Limits...
Quantifying sequence and structural features of protein-RNA interactions.

Li S, Yamashita K, Amada KM, Standley DM - Nucleic Acids Res. (2014)

Bottom Line: Several novel and modified features enhanced the accuracy of residue-level RNA-binding propensity beyond what has been reported previously, including by meta-prediction servers.These features include: hidden Markov model-based evolutionary conservation, surface deformations based on the Laplacian norm formalism, and relative solvent accessibility partitioned into backbone and side chain contributions.We constructed a web server called aaRNA that implements the proposed method and demonstrate its use in identifying putative RNA binding sites.

View Article: PubMed Central - PubMed

Affiliation: Laboratory of Systems Immunology, WPI Immunology Frontier Research Center, Osaka University, Osaka 565-0871, Japan standley@ifrec.osaka-u.ac.jp.

Show MeSH
Comparison of prediction results of aaRNA, BindN+ and SRCPred. The figure shows the Csy4-crRNA complex (PDB entry 4AL5). (A) actual contact pattern of the complex. Red colored residues are in RNA contact under a 3.5 Å cutoff. (B) mapping of aaRNA binary binding propensities onto residues, with high (low) colored red (blue). (C) residues in red are positively predicted by the aaRNA under a stringency of 85% expected specificity. (D–E) show the raw and the threshold-calibrated (85% expected specificity), respectively, for BindN+ colored in the same way. (F) prediction results for SRCPred for any di-nucleotide under a 0.05 expected precision.
© Copyright Policy - creative-commons
Related In: Results  -  Collection

License
getmorefigures.php?uid=PMC4150784&req=5

Figure 5: Comparison of prediction results of aaRNA, BindN+ and SRCPred. The figure shows the Csy4-crRNA complex (PDB entry 4AL5). (A) actual contact pattern of the complex. Red colored residues are in RNA contact under a 3.5 Å cutoff. (B) mapping of aaRNA binary binding propensities onto residues, with high (low) colored red (blue). (C) residues in red are positively predicted by the aaRNA under a stringency of 85% expected specificity. (D–E) show the raw and the threshold-calibrated (85% expected specificity), respectively, for BindN+ colored in the same way. (F) prediction results for SRCPred for any di-nucleotide under a 0.05 expected precision.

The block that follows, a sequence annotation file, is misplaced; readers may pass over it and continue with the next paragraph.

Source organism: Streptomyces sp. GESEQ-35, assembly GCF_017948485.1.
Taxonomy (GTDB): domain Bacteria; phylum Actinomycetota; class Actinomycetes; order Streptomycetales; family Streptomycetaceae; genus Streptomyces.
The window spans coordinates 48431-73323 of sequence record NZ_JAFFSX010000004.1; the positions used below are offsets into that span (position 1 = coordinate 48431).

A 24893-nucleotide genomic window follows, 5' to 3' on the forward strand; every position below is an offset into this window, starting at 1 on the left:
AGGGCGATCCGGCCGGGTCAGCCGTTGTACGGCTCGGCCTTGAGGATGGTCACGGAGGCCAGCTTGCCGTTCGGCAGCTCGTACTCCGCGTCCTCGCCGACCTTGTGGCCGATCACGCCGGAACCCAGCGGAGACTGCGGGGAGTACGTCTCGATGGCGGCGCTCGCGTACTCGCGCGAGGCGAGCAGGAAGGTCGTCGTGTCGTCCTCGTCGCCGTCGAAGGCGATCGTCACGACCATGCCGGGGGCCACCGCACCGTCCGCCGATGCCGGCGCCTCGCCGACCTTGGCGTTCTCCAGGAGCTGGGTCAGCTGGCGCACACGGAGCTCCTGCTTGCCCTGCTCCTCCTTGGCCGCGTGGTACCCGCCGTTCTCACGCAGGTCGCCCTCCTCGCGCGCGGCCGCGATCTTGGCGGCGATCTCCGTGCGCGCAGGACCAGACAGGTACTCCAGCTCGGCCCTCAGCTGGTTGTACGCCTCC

Mentions: In addition to the benchmark tests presented above, we provide an illustrative example in Figure 5, the Csy4-crRNA complex. In general, sequence-based predictors were more likely to predict charged, polar or aromatic residues on the surface as positive binding sites regardless of their local structural environment. In contrast, due to spatial features introduced here, aaRNA gave more priority to such residues when localized in characteristic RNA binding sites, as learned from the training set. Hence, the aaRNA method could effectively decrease the number of FP predictions, as compared to Figure 5C, E, and F. Importantly, these structural features could facilitate identification of RNA binding sites that are invisible from the point of view of the linear amino acid sequence. As a result, more residues in actual RNA contact could be predicted by aaRNA, and the resulting binding patch appeared more native-like, as illustrated in Figure 5B and C.